Longtime scriptwriters Ted Elliott and Terry Rossio don't so much craft a narrative plot as string a bunch of gigantic comedy set-pieces together (most of which involve Captain Jack extricating himself from some tight situation). These can be amusing; it's always fun to see Depp swinging across the screen on a rope, or launching himself out of a palm tree as if it were a giant slingshot. But when it comes to the basics of plot construction, like character motivation, the writers remain clueless.

As in the book, the Fountain doesn't restore youth; it's a magical place where death can be defeated—temporarily—if a supplicant performs a ritual by which he can steal the extra years of a designated victim. Or something. Unlike the book, immortality doesn't seem to be part of the deal, and so the writers are overtaxed trying to explain why everybody is all afire to go there. Blackbeard has heard a prophecy that he'll be killed within a fortnight, and so wants to be prepared. Angelica apparently wants to buy her father a few extra years in order to save his soul—she's Spanish, see, and the Spanish are shown to be a nation of religious zealots who are also searching for the "pagan" Fountain in order to destroy it.

Still with me? Barbossa is sailing to the Fountain because he has a grudge against Blackbeard and wants a showdown. And Jack Sparrow? Well, um, he was once in possession of a map to the Fountain, so he's shanghaied aboard Blackbeard's ship to guide them there. Otherwise, he seems to have no particular interest in the Fountain, as either a power source or a potential profit-making venture. Indeed, Jack has no motivation of any kind except saving his own skin from one scene to the next, and this is where the film (and the series) fails its audience. Jack Sparrow never has any desires, none of the compulsions to do or achieve or win anything that creates plot. He's just along for the ride, making witty remarks, and although he's an entertaining companion, you'd think that after nearly a dozen hours of screen time in four movies, the writers could have developed a more complex character for Depp to play.

Disappointing too is his pairing with the fiery Angelica. Sure, they argue and swordfight, but they're never allowed to graduate into a grown-up relationship. They once had a tempestuous affair (notice how all of Jack Sparrow's notorious affairs are in the past, so the writers never have to show us any mushy stuff), but now she's just another character with an angle for Jack to be wary of. Seriously, would it kill this franchise to let Jack Sparrow have an onscreen relationship with a real woman? It wouldn't have to be X-rated; a bit of fun, sexy, camaraderie from two people who obviously enjoy each other would be so refreshing. But, no; the PotC franchise might let its heroines dress in trousers and wield swords, but it continues to shy away from the dramatic possibilities of introducing a complicated grown-up woman into the mix. They're still Wendys among the overgrown Lost Boys of the PotC world.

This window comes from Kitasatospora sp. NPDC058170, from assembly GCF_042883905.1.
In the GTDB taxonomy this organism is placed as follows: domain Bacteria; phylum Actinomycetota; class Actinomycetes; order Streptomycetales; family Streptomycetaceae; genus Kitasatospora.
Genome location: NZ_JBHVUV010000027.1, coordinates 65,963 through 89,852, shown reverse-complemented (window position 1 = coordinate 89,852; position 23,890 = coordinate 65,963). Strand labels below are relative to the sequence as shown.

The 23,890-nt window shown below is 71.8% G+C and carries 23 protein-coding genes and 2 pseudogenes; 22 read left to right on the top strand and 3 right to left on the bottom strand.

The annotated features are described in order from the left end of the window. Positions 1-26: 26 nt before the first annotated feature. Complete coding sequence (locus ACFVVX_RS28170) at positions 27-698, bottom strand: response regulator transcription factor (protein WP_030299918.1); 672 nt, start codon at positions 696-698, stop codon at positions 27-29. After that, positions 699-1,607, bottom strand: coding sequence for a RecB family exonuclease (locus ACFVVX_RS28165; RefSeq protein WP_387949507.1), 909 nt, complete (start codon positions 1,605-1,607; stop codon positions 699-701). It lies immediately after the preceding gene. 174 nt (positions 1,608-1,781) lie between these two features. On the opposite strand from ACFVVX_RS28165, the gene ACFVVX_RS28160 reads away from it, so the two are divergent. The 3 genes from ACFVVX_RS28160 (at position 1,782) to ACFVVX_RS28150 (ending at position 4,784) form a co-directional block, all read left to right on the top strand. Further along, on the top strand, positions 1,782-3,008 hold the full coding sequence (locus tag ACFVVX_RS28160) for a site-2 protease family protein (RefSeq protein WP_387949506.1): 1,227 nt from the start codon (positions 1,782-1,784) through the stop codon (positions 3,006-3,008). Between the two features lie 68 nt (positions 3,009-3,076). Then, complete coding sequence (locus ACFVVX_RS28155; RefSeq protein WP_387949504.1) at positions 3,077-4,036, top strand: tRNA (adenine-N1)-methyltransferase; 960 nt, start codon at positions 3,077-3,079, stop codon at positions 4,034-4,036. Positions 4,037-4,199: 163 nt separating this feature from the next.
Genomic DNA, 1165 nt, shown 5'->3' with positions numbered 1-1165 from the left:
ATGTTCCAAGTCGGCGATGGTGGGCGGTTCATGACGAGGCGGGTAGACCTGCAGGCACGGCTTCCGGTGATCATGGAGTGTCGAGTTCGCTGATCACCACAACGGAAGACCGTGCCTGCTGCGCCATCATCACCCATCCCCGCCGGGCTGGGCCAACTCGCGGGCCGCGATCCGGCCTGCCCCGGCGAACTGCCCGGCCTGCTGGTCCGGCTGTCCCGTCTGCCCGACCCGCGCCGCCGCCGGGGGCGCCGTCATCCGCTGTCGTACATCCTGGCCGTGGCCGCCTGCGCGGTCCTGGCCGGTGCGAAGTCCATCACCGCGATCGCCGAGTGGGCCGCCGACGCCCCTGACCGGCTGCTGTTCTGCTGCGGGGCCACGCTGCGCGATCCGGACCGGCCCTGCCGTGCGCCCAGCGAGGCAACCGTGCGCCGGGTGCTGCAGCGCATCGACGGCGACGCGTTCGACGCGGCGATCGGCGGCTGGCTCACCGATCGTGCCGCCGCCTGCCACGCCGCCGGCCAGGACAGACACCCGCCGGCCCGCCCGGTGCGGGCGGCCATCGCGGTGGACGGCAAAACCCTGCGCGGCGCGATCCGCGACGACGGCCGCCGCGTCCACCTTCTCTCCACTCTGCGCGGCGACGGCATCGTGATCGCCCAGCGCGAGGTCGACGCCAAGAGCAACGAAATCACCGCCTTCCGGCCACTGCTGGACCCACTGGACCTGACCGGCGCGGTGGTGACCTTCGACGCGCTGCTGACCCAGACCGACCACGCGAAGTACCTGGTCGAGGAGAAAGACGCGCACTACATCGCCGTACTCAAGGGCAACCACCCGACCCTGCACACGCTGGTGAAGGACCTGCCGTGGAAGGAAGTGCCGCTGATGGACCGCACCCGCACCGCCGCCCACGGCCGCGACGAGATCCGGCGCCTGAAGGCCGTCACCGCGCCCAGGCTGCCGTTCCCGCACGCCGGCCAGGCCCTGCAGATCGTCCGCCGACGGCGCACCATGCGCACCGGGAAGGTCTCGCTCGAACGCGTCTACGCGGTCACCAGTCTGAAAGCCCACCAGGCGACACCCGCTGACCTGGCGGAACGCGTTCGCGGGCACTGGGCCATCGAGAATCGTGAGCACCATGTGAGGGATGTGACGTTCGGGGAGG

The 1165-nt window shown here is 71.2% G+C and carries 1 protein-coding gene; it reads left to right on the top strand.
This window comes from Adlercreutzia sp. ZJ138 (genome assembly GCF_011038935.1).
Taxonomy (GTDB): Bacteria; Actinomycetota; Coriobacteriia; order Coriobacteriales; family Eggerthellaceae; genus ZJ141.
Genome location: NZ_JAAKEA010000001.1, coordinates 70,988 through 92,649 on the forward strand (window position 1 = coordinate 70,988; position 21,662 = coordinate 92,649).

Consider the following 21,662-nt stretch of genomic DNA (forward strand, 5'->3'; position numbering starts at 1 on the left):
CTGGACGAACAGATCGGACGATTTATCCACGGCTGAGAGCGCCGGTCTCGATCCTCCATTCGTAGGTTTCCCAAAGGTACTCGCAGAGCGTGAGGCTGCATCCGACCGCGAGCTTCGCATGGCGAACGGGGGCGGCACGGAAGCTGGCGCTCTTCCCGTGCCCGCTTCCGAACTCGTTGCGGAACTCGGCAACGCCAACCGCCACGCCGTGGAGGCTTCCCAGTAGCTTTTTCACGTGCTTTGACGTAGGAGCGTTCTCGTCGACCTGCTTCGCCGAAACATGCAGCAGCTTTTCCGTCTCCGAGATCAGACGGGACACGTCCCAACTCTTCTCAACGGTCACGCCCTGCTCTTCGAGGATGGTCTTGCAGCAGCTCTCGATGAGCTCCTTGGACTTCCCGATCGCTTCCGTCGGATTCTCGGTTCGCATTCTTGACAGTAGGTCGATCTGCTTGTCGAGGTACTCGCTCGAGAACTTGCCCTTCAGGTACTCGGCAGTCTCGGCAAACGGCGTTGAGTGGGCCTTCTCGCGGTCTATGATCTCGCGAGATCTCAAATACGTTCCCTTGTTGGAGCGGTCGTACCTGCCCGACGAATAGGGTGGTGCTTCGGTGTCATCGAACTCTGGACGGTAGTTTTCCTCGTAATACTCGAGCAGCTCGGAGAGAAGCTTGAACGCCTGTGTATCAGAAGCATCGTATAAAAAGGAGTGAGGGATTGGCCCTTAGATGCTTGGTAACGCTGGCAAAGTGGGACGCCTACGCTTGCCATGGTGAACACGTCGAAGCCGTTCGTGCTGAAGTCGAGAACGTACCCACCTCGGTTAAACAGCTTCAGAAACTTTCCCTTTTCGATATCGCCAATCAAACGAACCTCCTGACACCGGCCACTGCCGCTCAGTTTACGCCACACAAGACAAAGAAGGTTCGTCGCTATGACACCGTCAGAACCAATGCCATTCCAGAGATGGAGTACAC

Still, Cruz and Depp have some fun with their banter. (Trading insults, Jack finally blurts, "You walk like a girl!" Angelica ripostes, "You should know!") There's a lyrical eeriness to a sequence involving mermaids surrounding a boatload of men—until they turn into bloodthirsty sirens, with vampire teeth, yet. And even though it's never explained where Blackbeard gets his magical powers, we get some cool scenes of his ship reefing up its own sails and live, slithering ropes that suspend a bunch of would-be mutineers at odd angles in the rigging.

Locations (mostly in Hawaii) are ravishing, and everyone seems to be having a hell of a good time. (Including Keith Richards in his obligatory cameo as Jack's father, asking sardonically, "Do I look like I've been to the Fountain of Youth?") As always, we just wish there was a bit less empty razzmatazz, and a little more there there.

Remember the scene at the end of the very first PotC, when Captain Jack is finally restored to his ship, the Black Pearl? Standing at the helm, gazing out over an infinite sea, he commands his eager crew, "Fetch me that horizon." That's the kind of stirring moment, full of the promise of adventure, that we long for more of in this series.

Wednesday, May 18, 2011


Long before Captain Jack Sparrow came reeling out of the fervid imagination of Johnny Depp, there was Jack Shandy, reluctant pirate captain and hero of Tim Powers' gorgeous historical fantasy adventure, On Stranger Tides. Now that the folks at Disney have appropriated Powers' novel for the fourth Pirates of the Caribbean movie (due on local screens Friday, or 11:59 tomorrow night, for the terminally obsessed), I thought it was time to put in a good word for the original book.

I first encountered On Stranger Tides in the spring of 1989, when this paperback cover leaped out at me from a shelf at the old Bookshop Santa Cruz. Back then, I was reading everything I could find about pirates, getting ready to write my own pirate novel, The Witch From the Sea. With its elements of dark magic, voudon (or "voodoo"), zombie pirate crews and the Fountain of Youth, you couldn't exactly classify Powers' book as strict historical research. But unlike the PotC movies, the novel is rooted in a very specific historical time and place—chiefly, the pirate island of New Providence in the Bahamas, ca. 1718. This was the year Governor Woodes Rogers came out from England to "reform" New Providence by buying off the pirates with the King's Pardon to give up the trade. It was also the last year in the short but spectacular career of Ed Teach, aka Blackbeard.

Even though Powers' book is set a century before mine, I started reading it for its realistic depiction of the pirate life on board ship and ashore. But pretty soon I was devouring it for its lush, and simmering sense of magical forces bubbling just under the surface of real life (and history). Powers contends that magic has run its course in the Old World, but is still viable in some wild, remote regions of the New World, where it has not yet been civilized out of existence. The "Fountain of Youth" at the heart of his story does not restore youth; rather it's a power spot of dark sorcery where the living can be made immortal, and the dead resurrected (albeit zombie-style).